Foreign Minister Sigmar Gabriel, an SDP member, has called expanding defense spending t0 2% of GDP a “pretty crazy idea,” and the SDP is not the only party resisting such an increase. The legacy of World War II and the Cold War have made some in Germany wary of military expansion, and others have argued the German military doesn’t have enough uses for such a rapid influx of defense funds.
Spending 2% of GDP on defense would bring Germany to the level agreed upon by NATO member countries, but the country’s political parties disagree on whether that agreement is actually binding.
President Donald Trump publicly scolded NATO members for “not paying what they should be paying” in 2017 and admonished Germany for owing the U.S. “vast sums of money” in March that year. Berlin dismissed that assertion, but the U.S. and other officials have continued to push Germany over its defense spending.
François Hollande (left), President of France, and Angela Dorothea Merkel, Chancellor of Germany, have a talk during the Meeting of the North Atlantic Council at the level of Heads of State and Government at the NATO Summit 2014, Newport, Wales, The United Kingdom. (NATO photo by Edouard Bocquet)
Wolfgang Ischinger, chairman of the Munich Security Conference and Germany’s former envoy to Washington, echoed accusations that Germany wasn’t contributing its fair share, saying it was “undignified” for Germany’s only contribution to the fight against ISIS to be reconnaissance flights.
“The biggest European Union state is all for victory over Islamic State in Syria and Iraq; we take photos, but we leave the dirty business of shooting to others,” he told Reuters in late January.
“We should not develop the reputation of being one of the world’s best freeloaders,” he added.
The debate has not been limited to German voices.
During a visit to Germany at the end of January, U.S. Army Secretary Mark Esper, a former Raytheon executive, said he would take the German government at its word that it would increase defense spending to the 2% target, but he cautioned against falling short.
“It’s important for all of our NATO allies to live up to their commitments,” Esper said. “If not, it weakens the alliance, clearly, and Germany is such a critical member of NATO.”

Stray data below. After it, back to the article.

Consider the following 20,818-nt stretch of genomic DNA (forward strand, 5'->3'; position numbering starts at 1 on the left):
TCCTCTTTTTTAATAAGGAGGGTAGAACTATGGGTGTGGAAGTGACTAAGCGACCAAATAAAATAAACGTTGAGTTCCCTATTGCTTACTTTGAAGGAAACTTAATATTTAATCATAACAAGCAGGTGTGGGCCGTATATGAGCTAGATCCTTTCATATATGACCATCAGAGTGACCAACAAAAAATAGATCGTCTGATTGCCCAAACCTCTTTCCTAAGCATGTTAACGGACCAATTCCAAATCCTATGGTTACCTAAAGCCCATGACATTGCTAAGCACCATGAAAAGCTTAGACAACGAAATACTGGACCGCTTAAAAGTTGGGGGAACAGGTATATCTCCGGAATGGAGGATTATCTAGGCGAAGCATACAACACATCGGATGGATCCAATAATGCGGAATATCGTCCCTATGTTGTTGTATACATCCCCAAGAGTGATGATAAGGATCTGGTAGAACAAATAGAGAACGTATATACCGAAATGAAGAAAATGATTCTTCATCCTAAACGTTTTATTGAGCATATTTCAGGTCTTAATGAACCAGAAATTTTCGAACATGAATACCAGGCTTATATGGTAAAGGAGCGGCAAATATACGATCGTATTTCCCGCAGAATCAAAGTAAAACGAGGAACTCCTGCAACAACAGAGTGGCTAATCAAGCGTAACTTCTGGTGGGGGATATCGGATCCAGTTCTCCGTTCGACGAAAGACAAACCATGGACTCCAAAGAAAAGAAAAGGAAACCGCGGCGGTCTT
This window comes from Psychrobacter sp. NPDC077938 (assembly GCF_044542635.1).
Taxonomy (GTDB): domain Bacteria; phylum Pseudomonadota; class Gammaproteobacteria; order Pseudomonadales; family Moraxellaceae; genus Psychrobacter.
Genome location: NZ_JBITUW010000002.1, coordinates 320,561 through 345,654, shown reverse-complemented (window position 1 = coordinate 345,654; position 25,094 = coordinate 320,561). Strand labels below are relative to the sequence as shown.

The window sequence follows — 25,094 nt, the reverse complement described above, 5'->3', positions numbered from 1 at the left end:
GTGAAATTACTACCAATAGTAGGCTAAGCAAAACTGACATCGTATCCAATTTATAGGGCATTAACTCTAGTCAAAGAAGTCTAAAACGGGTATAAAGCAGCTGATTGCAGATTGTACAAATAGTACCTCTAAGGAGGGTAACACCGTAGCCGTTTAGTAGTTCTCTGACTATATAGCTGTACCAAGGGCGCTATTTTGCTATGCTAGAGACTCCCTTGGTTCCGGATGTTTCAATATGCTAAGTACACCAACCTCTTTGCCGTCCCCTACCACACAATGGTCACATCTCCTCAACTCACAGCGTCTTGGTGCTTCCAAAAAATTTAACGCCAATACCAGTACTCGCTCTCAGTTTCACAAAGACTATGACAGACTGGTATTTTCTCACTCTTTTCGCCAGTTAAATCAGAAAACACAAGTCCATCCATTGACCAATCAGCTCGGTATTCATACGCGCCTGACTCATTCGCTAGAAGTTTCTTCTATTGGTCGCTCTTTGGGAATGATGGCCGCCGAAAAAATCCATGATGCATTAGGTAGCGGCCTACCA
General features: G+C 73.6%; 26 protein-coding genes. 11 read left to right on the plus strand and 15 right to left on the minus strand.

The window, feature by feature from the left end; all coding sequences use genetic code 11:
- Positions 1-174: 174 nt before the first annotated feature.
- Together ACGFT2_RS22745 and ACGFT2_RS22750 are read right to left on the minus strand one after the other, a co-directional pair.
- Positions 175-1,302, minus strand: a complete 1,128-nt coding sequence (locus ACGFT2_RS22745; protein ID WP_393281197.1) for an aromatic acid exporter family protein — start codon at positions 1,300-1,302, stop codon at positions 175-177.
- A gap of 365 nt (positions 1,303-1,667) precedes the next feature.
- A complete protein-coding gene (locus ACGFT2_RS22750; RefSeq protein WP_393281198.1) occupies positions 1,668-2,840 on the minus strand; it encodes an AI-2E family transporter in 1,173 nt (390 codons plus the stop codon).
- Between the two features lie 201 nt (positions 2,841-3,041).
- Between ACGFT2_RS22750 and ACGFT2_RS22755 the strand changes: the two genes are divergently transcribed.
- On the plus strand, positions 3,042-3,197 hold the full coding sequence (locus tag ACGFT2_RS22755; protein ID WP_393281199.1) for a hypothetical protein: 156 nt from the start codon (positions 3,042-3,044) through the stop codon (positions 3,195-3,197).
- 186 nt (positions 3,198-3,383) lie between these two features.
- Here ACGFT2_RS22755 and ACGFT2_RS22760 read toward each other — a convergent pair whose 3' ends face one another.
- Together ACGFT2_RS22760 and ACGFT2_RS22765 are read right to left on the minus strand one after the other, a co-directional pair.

NATO’s secretary-general made a short announcement to the press on May 10 in which he confirmed that the organization was requesting that its member states deploy more troops to Afghanistan, but ruled out a return to military combat in that country.
Jens Stoltenberg spoke following a meeting with the United Kingdom Prime Minister Theresa May at her official 10 Downing Street residence in London, where the two leaders were preparing the groundwork ahead of a Brussels NATO meeting scheduled for May 25.
Stoltenberg said military authorities would use the summit to debate NATO’s petition to deploy several thousand additional troops to Afghanistan.
Exact figures would be thrashed out in the coming weeks, the NATO chief said, adding that extra soldiers would not be deployed in a combative military capacity, but would rather provide training to the Afghan forces on the ground.
Some 13,500 NATO troops stayed on as advisers in the Central Asian nation when the Alliance officially ended its military intervention against the Taliban and Al-Qaida in 2014, some 12 years after the operation was launched.
Stoltenberg said that national defense contributions would be scrutinized during the Brussels summit.
NATO has asked its members to invest 2 percent of their GDP into defense spending.
There were two new heads of state for whom the forthcoming summit was set to be their first NATO outing; United States President Donald Trump and Emmanual Macron, who is due to officially take French presidency on May 14.
Terry Wayne Ward was a joker his whole life. That’s how everyone knew him. Sadly, he died from a stroke at age 71 in January 2018. When it came time for his daughter to write his obituary, she knew she had to honor his life in a way that evoked his unique sense of humor.
“Terry Wayne Ward, age 71, of DeMotte, IN, escaped this mortal realm on Tuesday, January 23rd, 2018, leaving behind 32 jars of Miracle Whip, 17 boxes of Hamburger Helper, and multitudes of other random items that would prove helpful in the event of a zombie apocalypse,” she wrote on his page for the Geisen Funeral Home.
“He is preceded in death by his parents Paul and Bernice Ward, daughter Laura Pistello, grandson Vincent Pistello, brother Kenneth Ward, a 1972 Rambler, and a hip.”
“He met the love of his life, Kathy, by telling her he was a lineman – he didn’t specify early on that he was a lineman for the phone company, not the NFL. Still, Kathy and Terry wed in the fall of 1969, perfectly between the Summer of Love and the Winter of Regret.”
Terry Ward died knowing that a young Clint Eastwood was the world’s biggest badass. Like many veterans, he liked hunting, fishing, golfing, snorkeling, hiking Turkey Run, chopping wood, shooting guns, cold beer, free beer, The History Channel, CCR, and war movies.
But he also liked ABBA, Bed Bath Beyond, and starlight mints.
The obituary was picked up on Twitter by scores of local journalists, then national journalists, who all shared the admiration they had for his daughter’s word, and of course, Terry Ward.
AMAZING OBIT ALERT: Terry Wayne Ward escaped this mortal realm … leaving behind 32 jars of Miracle Whip, 17 boxes of Hamburger Helper and multitudes of other random items that would prove helpful in the event of a zombie apocalypse.
Ward “despised ‘uppity foods’ like hummus, which his family lovingly called ‘bean dip’ for his benefit, which he loved consequently. He couldn’t give a damn about most material things, and automobiles were never to be purchased new. He never owned a personal cell phone and he had zero working knowledge of the Kardashians.”
Most importantly, Terry Ward wanted you to make donations in his name to “your favorite charity or your favorite watering hole, where you are instructed to tie a few on and tell a few stories of the great Terry Ward.”
So, We Are The Mighty wanted to share everything we knew about the great Terry Ward with you.